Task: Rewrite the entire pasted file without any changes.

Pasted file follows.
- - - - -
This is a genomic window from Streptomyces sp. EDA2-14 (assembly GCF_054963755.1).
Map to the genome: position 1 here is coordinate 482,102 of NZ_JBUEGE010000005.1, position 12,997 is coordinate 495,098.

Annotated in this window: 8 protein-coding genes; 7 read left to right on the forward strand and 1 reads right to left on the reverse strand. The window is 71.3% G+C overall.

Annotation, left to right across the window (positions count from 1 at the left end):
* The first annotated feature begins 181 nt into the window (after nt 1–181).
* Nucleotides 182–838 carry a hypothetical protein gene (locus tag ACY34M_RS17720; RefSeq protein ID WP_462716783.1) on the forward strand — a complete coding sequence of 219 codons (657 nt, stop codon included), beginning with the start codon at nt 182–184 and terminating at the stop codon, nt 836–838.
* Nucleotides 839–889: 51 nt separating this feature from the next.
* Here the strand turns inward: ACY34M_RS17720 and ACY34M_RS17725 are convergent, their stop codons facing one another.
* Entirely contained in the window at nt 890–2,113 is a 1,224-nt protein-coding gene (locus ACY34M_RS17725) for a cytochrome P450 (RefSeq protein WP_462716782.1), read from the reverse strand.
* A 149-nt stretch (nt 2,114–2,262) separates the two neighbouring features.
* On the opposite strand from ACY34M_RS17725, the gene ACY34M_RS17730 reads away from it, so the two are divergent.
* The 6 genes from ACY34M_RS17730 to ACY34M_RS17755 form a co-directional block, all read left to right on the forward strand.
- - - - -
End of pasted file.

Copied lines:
This is a genomic window from Streptomyces sp. EDA2-14 (assembly GCF_054963755.1).
Map to the genome: position 1 here is coordinate 482,102 of NZ_JBUEGE010000005.1, position 12,997 is coordinate 495,098.

Annotated in this window: 8 protein-coding genes; 7 read left to right on the forward strand and 1 reads right to left on the reverse strand. The window is 71.3% G+C overall.

Annotation, left to right across the window (positions count from 1 at the left end):
* The first annotated feature begins 181 nt into the window (after nt 1–181).
* Nucleotides 182–838 carry a hypothetical protein gene (locus tag ACY34M_RS17720; RefSeq protein ID WP_462716783.1) on the forward strand — a complete coding sequence of 219 codons (657 nt, stop codon included), beginning with the start codon at nt 182–184 and terminating at the stop codon, nt 836–838.
* Nucleotides 839–889: 51 nt separating this feature from the next.
* Here the strand turns inward: ACY34M_RS17720 and ACY34M_RS17725 are convergent, their stop codons facing one another.
* Entirely contained in the window at nt 890–2,113 is a 1,224-nt protein-coding gene (locus ACY34M_RS17725) for a cytochrome P450 (RefSeq protein WP_462716782.1), read from the reverse strand.
* A 149-nt stretch (nt 2,114–2,262) separates the two neighbouring features.
* On the opposite strand from ACY34M_RS17725, the gene ACY34M_RS17730 reads away from it, so the two are divergent.
* The 6 genes from ACY34M_RS17730 to ACY34M_RS17755 form a co-directional block, all read left to right on the forward strand.